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On request, Bimal Rajasekhar (2004 ISC) wrote a poem about Loyola. He’s studying at the National Law School in Bangalore, and runs a blog Rabble Rabble Rabble, where you can catch more of his creative writing.

ON BECOMING A FOUR-YEAR OLD BOY

‘Sabse aage ladke kaun..’
You remember those words, don’t you?
And how they fell from your lips,
With the passion of a kiss.
The sweet nectar of a fervent chant
In it we found reassurance.
Something to believe in,
Lapped up by generations of us.

From a baby to a boy,
Not much to ask
Boy to man,
A difficult task.

Your school performed the feat,
You yell to all you meet.
“It moulded me,
It breathed life into me.
The perfect creature I am now
Is because of my school.”
And your eyes slyly ask of theirs,
“Whither your little school?”

But just pause, and wonder.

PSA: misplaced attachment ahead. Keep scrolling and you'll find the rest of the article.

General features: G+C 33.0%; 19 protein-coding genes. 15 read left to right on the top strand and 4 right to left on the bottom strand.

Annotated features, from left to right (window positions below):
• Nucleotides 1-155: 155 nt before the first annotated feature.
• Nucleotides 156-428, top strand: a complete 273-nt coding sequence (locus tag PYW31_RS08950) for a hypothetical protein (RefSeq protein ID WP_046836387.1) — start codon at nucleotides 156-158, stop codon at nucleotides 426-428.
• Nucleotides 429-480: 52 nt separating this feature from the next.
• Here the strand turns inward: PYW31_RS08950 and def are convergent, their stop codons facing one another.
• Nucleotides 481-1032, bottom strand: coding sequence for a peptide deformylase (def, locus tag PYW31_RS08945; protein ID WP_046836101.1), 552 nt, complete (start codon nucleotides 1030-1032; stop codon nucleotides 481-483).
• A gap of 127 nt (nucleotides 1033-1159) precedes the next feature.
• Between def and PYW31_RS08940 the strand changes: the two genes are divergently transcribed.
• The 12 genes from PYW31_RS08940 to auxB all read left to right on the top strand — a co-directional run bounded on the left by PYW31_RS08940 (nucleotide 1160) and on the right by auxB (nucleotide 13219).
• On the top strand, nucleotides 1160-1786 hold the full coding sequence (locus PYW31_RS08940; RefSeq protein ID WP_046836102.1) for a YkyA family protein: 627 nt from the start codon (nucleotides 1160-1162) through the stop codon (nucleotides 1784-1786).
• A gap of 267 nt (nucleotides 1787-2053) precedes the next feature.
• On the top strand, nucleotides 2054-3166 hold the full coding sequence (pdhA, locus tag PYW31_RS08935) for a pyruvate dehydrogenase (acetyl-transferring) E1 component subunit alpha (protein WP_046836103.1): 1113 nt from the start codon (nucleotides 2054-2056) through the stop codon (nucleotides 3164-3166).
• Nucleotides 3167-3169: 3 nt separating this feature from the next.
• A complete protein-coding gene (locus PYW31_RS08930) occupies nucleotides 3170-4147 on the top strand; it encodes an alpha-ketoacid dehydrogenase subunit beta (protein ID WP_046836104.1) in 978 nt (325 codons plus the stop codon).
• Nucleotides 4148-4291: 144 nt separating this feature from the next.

The others; the boys and the girls.
Study in your school they did not,
Yet there they are, in your office.
At the desk next to yours.
Men and women, doing just what you do.

Look at them; like you they are.
The only thing that defines you,
The ID card around your neck.
The number that you are.

If for you, Loyola was your sun
For them, their school was their moon.
So, ask of yourself this,
How can the sun be better than the moon?
For long years, proudly,
With faith unwavering
You have worn Loyola.
But repulsive the accumulated dirt of condescension,
And perhaps the time has come,
To take your skin for a wash.